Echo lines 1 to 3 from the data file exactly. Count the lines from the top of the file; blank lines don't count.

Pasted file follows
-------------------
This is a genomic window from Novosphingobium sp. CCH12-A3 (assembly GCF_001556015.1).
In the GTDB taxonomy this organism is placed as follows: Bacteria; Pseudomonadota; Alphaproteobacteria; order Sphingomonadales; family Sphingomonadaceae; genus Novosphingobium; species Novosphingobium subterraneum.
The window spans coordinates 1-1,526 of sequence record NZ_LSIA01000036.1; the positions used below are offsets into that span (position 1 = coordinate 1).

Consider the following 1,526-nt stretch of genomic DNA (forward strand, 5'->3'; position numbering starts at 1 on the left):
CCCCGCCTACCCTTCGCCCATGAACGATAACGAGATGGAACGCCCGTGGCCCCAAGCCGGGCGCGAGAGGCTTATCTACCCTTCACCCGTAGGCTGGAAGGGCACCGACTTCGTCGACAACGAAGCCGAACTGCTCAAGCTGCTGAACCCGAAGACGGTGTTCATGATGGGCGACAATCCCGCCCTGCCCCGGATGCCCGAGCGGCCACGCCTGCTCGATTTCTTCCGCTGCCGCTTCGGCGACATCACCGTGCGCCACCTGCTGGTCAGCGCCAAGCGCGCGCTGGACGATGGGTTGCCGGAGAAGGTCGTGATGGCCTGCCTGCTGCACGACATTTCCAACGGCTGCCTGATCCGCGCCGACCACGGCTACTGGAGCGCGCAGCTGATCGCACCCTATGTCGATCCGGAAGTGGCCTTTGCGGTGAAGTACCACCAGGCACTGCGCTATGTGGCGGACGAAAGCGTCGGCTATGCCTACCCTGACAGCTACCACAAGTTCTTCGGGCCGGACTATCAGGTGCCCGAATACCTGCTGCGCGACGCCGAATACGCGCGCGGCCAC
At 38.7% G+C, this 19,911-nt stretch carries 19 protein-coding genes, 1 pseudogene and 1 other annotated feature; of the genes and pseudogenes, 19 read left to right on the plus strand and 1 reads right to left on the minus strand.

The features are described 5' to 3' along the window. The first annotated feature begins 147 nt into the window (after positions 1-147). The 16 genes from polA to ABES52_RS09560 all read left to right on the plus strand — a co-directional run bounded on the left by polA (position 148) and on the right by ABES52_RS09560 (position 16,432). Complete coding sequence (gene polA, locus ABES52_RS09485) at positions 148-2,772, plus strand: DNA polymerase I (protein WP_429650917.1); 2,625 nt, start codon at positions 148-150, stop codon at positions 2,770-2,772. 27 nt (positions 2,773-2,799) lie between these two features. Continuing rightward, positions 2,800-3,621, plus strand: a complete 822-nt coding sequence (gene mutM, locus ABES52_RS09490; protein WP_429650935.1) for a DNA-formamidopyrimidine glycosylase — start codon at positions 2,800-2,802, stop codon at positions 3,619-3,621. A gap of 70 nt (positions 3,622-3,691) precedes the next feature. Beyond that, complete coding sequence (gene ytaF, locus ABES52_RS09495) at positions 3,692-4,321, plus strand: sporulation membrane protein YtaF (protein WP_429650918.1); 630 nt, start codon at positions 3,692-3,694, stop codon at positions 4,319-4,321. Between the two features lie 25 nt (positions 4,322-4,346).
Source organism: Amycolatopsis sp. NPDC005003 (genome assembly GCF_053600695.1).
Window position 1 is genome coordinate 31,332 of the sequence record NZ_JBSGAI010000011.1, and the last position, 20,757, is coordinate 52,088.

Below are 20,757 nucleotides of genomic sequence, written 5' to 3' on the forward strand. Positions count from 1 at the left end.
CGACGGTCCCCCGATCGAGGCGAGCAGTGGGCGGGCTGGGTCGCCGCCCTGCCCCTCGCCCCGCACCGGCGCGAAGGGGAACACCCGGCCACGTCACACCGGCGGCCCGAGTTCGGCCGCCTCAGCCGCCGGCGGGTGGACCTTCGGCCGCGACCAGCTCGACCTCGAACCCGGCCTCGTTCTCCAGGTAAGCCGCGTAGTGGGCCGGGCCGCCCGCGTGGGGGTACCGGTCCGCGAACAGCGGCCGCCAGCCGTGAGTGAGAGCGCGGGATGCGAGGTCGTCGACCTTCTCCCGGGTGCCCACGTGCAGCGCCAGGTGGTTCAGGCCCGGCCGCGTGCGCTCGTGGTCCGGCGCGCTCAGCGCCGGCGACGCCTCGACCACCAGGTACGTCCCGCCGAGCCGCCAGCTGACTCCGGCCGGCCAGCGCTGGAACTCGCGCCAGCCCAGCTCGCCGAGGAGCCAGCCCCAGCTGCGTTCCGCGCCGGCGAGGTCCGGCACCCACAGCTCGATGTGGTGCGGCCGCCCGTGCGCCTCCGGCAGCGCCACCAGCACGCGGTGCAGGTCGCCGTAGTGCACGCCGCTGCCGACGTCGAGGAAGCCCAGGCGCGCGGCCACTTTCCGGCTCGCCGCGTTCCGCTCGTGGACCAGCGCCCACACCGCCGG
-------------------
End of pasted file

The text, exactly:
This is a genomic window from Novosphingobium sp. CCH12-A3 (assembly GCF_001556015.1).
In the GTDB taxonomy this organism is placed as follows: Bacteria; Pseudomonadota; Alphaproteobacteria; order Sphingomonadales; family Sphingomonadaceae; genus Novosphingobium; species Novosphingobium subterraneum.
The window spans coordinates 1-1,526 of sequence record NZ_LSIA01000036.1; the positions used below are offsets into that span (position 1 = coordinate 1).